The advent of guaranteed variable annuities will force real change in the retirement markets says John Quinlivan
Every few years we experience shifts which are recognised as industry changing. We are at a time when two such developments may well combine to create such a change over the next decade. The first is the continued development of wraps. The second, and potentially of greater impact, is the development of guaranteed variable annuities. This is the generic term coined in the USA for unit-linked funds with attaching guaranteed features of one type or another.
Examples of these guaranteed features might be:-
- Guaranteed Minimum Death Benefit (GMDB) i.e. a minimum return on death of the total contributions adjusted for withdrawals
- Guaranteed Minimum Accumulation Benefit (GMAB) i.e. a minimum return after 10 years of the contributions paid rolled up at a given interest rate
- Guaranteed Minimum Income Benefit (GMIB) i.e. a minimum income from a certain age expressed as a percentage of the initial investment
- Guaranteed Minimum Withdrawal Benefit (GMWB) i.e. the return of the original investment in equal instalments (5% for 20 years) even if the account falls to zero
- Guaranteed Lifetime Withdrawal Benefit (GLWB) i.e. the payment of a given percentage of the original investment for life, even if the account value falls to zero
Why might guaranteed variable annuities change the industry?
There are five main factors which point to them being a major development:-
- Experience in the USA
Guaranteed variable annuities, in the form of GMDB first hit in the USA in the mid 1990s, but it was the development of the "living benefits"- guarantees which pay out when the investor is still alive, which really captured the imagination. In particular the development of guaranteed withdrawal and guaranteed lifetime withdrawal benefits have been the driving force behind the growth in variable annuities (i.e. unit-linked) business in recent years. At that time advisers in the USA and asset management houses were at best unsure of the impact of these types of solutions. However, clients and markets meant that advisers gradually developed a liking for these solutions. By 2006 approximately 80% of all unit linked products sold by US insurers contained one form of guaranteed benefit or another.
- Lessons from behavioural finance
Behavioural finance and years of anecdotal evidence point to investors being cautiously greedy. Two of the most interesting findings are that broadly speaking the average investor has twice the aversion to loss as a desire for gain and that certainty has significant value/premium. These won't be a surprise to most intermediaries. Picking up on the loss aversion point in simple language this suggests that emotionally an investor will feel the pain of a -10% return to the same extent as they will feel the gain of a +20% return. What does this tell us? There are no doubt a number of interpretations, but certainly one would appear to be that clients value certainty.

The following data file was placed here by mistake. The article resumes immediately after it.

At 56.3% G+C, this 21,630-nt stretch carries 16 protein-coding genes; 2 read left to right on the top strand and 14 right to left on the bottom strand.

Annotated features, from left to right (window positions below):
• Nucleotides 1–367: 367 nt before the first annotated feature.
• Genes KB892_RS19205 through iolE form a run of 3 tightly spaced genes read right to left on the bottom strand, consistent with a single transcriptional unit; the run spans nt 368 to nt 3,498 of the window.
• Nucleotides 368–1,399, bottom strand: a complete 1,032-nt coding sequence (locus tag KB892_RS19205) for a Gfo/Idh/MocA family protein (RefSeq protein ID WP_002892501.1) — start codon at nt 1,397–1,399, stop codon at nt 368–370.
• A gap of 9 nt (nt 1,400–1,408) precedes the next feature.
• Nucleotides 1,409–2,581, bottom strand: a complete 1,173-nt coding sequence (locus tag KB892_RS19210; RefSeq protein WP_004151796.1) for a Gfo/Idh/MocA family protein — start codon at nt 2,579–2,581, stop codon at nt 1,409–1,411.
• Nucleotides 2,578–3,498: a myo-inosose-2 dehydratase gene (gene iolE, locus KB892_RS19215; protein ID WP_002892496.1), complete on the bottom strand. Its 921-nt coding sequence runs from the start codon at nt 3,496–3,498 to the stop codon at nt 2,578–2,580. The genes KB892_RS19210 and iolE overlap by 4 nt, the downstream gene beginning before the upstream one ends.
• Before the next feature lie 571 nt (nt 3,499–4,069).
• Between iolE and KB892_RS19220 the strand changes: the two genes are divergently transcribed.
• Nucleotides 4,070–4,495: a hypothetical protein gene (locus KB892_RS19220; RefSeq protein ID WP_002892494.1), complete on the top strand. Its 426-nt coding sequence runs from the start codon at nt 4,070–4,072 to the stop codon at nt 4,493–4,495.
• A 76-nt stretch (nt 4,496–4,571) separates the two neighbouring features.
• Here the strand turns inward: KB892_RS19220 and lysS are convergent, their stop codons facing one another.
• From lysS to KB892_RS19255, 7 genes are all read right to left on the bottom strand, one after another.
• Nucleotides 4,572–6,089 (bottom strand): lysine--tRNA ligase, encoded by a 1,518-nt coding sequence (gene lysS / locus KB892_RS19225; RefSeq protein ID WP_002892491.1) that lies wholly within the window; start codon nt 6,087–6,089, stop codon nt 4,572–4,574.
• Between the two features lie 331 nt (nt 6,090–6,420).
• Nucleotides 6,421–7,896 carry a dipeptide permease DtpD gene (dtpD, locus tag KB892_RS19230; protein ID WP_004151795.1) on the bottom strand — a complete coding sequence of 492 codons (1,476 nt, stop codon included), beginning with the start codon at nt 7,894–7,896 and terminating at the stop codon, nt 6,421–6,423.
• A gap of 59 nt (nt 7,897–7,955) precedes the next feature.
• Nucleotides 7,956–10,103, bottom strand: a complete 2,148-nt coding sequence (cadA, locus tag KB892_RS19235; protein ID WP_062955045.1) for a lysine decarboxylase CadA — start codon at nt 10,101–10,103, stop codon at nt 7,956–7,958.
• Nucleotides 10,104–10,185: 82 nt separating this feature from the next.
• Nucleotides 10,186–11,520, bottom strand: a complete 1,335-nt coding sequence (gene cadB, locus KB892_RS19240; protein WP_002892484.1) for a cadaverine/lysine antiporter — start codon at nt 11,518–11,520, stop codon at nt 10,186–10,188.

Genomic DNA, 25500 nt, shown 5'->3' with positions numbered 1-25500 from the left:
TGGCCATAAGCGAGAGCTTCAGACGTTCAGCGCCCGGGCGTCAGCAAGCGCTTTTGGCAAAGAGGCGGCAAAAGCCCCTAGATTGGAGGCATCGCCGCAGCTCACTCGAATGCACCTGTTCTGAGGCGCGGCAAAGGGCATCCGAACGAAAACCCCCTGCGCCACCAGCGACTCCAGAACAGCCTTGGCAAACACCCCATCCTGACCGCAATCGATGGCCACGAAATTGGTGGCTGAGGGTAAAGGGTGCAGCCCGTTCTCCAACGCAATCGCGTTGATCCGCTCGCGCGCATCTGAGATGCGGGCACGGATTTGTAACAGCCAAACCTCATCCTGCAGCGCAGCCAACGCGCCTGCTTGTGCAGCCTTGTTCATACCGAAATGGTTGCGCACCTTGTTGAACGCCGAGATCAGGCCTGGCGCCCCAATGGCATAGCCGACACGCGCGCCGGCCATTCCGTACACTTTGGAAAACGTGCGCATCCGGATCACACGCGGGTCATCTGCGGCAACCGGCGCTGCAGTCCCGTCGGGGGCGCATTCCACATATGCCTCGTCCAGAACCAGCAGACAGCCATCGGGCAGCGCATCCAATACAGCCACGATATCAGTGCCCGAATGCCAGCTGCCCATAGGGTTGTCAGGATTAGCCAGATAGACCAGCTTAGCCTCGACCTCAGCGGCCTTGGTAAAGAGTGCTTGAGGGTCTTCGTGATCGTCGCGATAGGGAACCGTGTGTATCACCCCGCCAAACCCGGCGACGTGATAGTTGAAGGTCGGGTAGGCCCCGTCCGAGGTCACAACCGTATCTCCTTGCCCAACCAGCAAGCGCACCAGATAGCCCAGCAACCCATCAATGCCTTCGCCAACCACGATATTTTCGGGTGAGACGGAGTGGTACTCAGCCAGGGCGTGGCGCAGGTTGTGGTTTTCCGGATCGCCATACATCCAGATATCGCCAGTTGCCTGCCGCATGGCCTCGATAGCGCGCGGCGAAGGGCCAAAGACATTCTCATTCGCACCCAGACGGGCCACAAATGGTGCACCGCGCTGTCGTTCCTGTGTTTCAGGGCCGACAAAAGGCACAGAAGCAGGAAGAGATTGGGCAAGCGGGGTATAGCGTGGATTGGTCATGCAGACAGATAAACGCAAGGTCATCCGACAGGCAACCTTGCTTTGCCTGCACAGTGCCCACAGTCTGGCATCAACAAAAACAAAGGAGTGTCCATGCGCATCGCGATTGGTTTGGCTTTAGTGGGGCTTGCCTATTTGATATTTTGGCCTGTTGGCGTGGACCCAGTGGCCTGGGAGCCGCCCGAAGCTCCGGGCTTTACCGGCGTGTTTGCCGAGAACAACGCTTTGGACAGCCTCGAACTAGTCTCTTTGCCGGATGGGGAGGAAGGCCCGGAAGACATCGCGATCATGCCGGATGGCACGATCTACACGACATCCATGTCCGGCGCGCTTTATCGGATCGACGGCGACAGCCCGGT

- Structured products and other fund developments
Over the last five years we have seen structured products and absolute return funds grow in popularity. The common denominator with both of these is reduced risk but also a perception of security.
Clearly with structured products the fact that a client's assets are guaranteed downside protection, subject to the financial institution not going into default, is what the client values.
Of equal interest is that many advisers to the ultra-HNW make use of structured solutions, which points to certainty being valuable up and down the wealth spectrum
The two downsides of structured products is that individuals pay for guarantees whether they need them or not and although they can in theory be "traded" the market for trading structured products is limited at best.
We are all well aware of the shortcomings in with-profits over recent years but if we focus on what was attractive about with-profits as far as the end consumer was concerned, the security and guarantees were certainly valued.
We all know the value of insurance or sharing or risk, but because of the challenges with-profits has faced the industry has backed away from a key fundamental strength, namely sharing of risk in the savings arena. A consequence of this is that individuals now have transparency but at a price. The price being that they may now have to suffer the peaks and troughs of the investment markets alone.
Our own analysis points to a high chance of individuals outliving their income. In fact, we have independently validated the fact that a 60 year old onshore bond policyholder taking 5% income has a 1 in 3 chance of running out of money before they die.
Pulling all of this together. We know that clients value certainty, we know the capability is there for providers to develop solutions involving guarantees, we know that there is a need for risk sharing between clients/customers (as there always has been) and we know that in a world when many of the historical financial security pillars such as defined benefits have been eroded the market needs solutions which provide certainty.
For all of these reasons we believe that the world of unit-linked savings market will change imminently.
To promote 'long-term investment'
Switching 'hard and expensive'
Smaller funds still packing a punch
To drive progress